Opinion | Following COVID protocols is essential after winter break

The week of Dec. 12 was incredibly strenuous for every person at ETHS. After a massive COVID-19 spike, the cancellation of all extracurriculars and a terrifying lockdown that lasted for two-plus hours, ETHS announced an ‘adaptive pause,’ meaning students and staff would spend the rest of the semester in remote learning. This choice was made out of respect for the safety and wellbeing of the ETHS community, but the school will hopefully return to in-person learning after winter break. When that happens, proper mask wearing will be as important as ever to sustain the health of everyone at ETHS.

Before the COVID-19 spike, correct mask wearing in crowded lunchrooms was a concern for many students. For most of the first quarter, there were outdoor options, such as the senior courtyard, available to students who felt uncomfortable eating in crowded indoor cafeterias. However, it was recently announced that all outdoor seating options would be closed indefinitely for the winter. For students, that meant eating in the Hub or one of the four lunchrooms available. While ETHS staff worked very hard to ensure students were taking proper social distancing precautions, it was up to the students to show maturity and responsibility with their masks. This would include only taking masks off between bites of food or sips of water as well as making sure the mask is covering both their nose and mouth. However, many students blatantly ignored the dangers of improper mask wearing during lunch, and the consequences were grave.

Malory Frouin, a sophomore who ate in the senior courtyard during quarter one, expressed their concerns about proper mask wearing during lunch a few weeks before the spike. “I feel like everyone should be way more worried about [COVID-19]. None of us have our masks on, and we continue to talk with our masks off after eating.” 

Incorrect mask wearing or talking without a mask severely increases the risk of transmitting or contracting COVID-19. After the discovery of the Omicron variant in South Africa on Dec 1, the CDC released a public recommendation that people wear masks in public indoor settings in areas of transmission to avoid contracting or spreading the virus. Perhaps some of the whopping 129 COVID cases reported the week of Dec. 12 could’ve been avoided if students had been more responsible with their mask wearing during lunch.

“Lots of people in the lunchroom are wearing their masks under their nose…and sometimes not even wearing masks,” Xander Mroczek, a freshman who spent his quarter one lunch blocks in the senior courtyard, reflected prior to the severe rise in cases during the week of Dec. 12. This testimony eerily foreshadowed the disastrous weeks to come.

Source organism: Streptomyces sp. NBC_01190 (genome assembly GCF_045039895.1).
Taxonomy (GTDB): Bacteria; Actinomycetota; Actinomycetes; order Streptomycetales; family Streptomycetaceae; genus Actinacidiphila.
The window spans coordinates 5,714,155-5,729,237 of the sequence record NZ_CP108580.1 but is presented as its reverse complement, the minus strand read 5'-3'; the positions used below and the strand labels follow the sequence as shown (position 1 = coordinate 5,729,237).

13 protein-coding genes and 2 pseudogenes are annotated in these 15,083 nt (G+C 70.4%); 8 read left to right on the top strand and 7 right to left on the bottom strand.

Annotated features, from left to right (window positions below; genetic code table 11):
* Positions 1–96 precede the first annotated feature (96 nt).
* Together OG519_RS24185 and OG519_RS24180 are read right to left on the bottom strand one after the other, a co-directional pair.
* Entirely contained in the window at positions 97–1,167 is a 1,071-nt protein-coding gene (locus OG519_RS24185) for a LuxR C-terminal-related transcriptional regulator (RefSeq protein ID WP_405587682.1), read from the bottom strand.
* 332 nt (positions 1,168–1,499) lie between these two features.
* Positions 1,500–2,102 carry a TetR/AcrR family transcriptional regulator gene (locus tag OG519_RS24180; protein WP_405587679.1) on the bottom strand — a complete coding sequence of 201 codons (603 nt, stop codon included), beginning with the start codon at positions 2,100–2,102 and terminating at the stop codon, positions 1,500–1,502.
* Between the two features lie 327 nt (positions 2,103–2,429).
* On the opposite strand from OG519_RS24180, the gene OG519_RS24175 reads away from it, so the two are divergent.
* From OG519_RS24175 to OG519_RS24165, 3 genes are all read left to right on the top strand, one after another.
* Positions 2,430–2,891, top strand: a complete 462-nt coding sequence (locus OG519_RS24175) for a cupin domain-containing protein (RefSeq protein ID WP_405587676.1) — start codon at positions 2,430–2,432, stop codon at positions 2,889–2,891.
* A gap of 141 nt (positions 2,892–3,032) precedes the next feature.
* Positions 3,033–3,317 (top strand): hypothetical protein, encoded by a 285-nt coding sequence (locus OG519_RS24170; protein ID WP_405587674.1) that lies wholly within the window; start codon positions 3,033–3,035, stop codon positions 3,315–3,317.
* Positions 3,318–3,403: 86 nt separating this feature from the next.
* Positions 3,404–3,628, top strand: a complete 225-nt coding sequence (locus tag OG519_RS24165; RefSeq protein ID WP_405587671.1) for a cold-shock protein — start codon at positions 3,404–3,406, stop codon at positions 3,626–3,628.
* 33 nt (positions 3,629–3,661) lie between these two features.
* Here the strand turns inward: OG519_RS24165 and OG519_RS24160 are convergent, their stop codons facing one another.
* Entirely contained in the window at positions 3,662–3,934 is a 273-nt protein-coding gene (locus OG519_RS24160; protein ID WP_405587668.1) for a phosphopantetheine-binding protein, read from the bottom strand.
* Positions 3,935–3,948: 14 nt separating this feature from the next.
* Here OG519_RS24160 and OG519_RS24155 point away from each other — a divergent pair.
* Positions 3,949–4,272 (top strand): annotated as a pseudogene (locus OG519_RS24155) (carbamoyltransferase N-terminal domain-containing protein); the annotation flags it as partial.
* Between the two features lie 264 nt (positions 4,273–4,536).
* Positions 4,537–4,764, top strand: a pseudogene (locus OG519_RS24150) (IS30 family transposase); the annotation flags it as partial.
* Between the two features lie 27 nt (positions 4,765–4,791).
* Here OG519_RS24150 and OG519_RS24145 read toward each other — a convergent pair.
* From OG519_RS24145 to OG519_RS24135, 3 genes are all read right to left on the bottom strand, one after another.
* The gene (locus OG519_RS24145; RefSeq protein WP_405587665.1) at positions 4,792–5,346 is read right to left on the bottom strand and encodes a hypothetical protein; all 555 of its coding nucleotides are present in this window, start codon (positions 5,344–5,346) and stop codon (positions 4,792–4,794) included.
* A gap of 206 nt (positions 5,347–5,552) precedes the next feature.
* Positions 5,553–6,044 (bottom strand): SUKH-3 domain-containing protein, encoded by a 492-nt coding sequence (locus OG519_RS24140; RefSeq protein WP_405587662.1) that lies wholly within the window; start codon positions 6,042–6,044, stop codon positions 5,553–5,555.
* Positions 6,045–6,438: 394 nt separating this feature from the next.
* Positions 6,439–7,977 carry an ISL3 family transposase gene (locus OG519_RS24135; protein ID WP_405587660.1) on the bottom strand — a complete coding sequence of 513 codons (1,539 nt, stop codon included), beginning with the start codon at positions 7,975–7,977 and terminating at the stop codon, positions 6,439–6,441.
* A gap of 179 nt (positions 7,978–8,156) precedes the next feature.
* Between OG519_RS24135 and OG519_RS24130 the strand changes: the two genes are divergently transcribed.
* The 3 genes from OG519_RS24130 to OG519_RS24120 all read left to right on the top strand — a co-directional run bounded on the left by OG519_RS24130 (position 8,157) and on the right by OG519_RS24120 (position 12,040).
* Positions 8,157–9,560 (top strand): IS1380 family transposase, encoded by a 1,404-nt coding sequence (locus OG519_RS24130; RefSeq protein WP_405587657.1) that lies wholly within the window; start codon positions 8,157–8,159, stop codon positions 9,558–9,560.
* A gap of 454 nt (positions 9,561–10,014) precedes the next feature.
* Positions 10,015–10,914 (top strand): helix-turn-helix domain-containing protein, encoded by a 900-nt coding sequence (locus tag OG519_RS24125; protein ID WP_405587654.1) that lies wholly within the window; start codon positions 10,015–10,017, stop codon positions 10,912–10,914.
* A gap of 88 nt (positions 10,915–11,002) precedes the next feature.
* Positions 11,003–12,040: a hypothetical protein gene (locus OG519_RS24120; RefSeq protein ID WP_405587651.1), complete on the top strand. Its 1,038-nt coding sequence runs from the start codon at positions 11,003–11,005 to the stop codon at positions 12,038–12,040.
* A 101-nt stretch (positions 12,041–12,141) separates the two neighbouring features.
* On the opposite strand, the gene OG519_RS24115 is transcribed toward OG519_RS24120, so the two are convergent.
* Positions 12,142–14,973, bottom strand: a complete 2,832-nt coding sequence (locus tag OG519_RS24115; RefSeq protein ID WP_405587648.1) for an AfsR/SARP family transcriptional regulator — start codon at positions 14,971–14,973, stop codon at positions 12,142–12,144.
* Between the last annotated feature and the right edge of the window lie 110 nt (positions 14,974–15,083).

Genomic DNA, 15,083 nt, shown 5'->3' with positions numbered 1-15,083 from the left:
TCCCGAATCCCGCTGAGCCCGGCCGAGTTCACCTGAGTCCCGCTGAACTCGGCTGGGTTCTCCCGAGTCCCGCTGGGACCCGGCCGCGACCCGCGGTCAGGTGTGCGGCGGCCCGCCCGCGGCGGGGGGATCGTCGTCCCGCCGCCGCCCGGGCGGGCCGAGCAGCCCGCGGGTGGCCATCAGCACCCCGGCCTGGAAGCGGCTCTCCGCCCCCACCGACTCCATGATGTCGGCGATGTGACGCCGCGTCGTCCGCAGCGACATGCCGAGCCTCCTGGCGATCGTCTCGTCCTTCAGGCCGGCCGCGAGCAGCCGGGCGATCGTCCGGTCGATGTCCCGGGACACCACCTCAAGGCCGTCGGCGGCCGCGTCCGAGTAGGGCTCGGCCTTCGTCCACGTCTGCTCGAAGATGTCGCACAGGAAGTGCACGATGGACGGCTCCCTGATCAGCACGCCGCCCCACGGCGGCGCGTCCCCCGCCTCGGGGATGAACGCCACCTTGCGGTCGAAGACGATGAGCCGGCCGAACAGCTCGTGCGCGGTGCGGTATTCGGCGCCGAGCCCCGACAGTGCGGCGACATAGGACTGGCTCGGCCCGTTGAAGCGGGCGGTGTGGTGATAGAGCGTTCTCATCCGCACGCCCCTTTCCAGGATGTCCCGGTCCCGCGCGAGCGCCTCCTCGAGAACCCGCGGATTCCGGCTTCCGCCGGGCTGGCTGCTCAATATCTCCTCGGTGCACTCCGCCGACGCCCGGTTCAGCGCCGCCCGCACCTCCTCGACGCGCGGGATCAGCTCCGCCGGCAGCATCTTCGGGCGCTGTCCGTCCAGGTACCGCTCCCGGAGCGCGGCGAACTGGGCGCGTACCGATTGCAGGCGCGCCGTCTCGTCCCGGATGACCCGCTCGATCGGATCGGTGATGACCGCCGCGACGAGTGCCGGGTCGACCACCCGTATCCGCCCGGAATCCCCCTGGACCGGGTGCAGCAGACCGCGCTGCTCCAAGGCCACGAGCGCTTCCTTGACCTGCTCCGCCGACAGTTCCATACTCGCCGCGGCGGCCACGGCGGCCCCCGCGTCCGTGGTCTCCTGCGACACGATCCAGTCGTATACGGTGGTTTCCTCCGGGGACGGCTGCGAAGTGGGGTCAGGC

“[It makes me feel] pretty uncomfortable. … People shouldn’t put anybody else at risk.”

Many of the students who were overlooking mask safety may have felt safe because they were vaccinated against COVID-19. While the vaccine does reduce the risk of getting severely ill from the virus, it does not grant anyone immunity. In fact, the first reported individual to contract the Omicron variant was fully vaccinated, though without a booster shot. While ETHS touts its 93 percent student vaccination rate, many students received their vaccines in late spring and have yet to receive boosters. As vaccine efficacy wanes, the potential for spread increases significantly.

“Most people who get COVID-19 are unvaccinated. However, since vaccines are not 100% effective at preventing infection, some people who are fully vaccinated will still get COVID-19.” This is according to the official CDC website, which also states that these cases are to be referred to as “vaccine breakthrough infections.” 

When COVID-19 cases began to climb on Dec. 10, many of the students who contracted the virus were vaccine breakthrough cases. This should’ve been a wake up call for those who were conducting themselves irresponsibly regarding COVID, but it, unfortunately, was not. 

Even as cases continued to rise into the next week, many students were still wearing their masks under their noses or chins. According to the Proceedings of the National Academy of Sciences of the United States of America website, “The preponderance of evidence indicates that mask wearing reduces transmissibility per contact by reducing transmission of infected respiratory particles.” What this means is that by wearing a mask, you’re not only protecting yourself from inhaling potentially dangerous particles; you’re also protecting other people from particles you might unknowingly be breathing out. Wearing a mask incorrectly is not only irresponsible but utterly selfish as well. 

The consequences of the irresponsible actions of many students are now impacting the entire ETHS community. If at the beginning of the spike, people had recognized the severity of the situation and reformed their actions accordingly, it’s possible that not as many people would be affected. The COVID-19 virus never was and never will be something that should be taken lightly, and it’s embarrassing that the spike in cases got to a point where over 100 students were infected. 

The original conclusion paragraph for this article was a reminder that the pandemic is far from over and that as we continue to eat lunch at ETHS we must remain diligent regarding mask wearing. Now that ETHS has gone remote, it is critical to remember that, when we return to in-person learning, masks must be worn correctly. If students don’t take responsibility for their own health by wearing their masks over their noses and mouths, another COVID-19 spike is inevitable.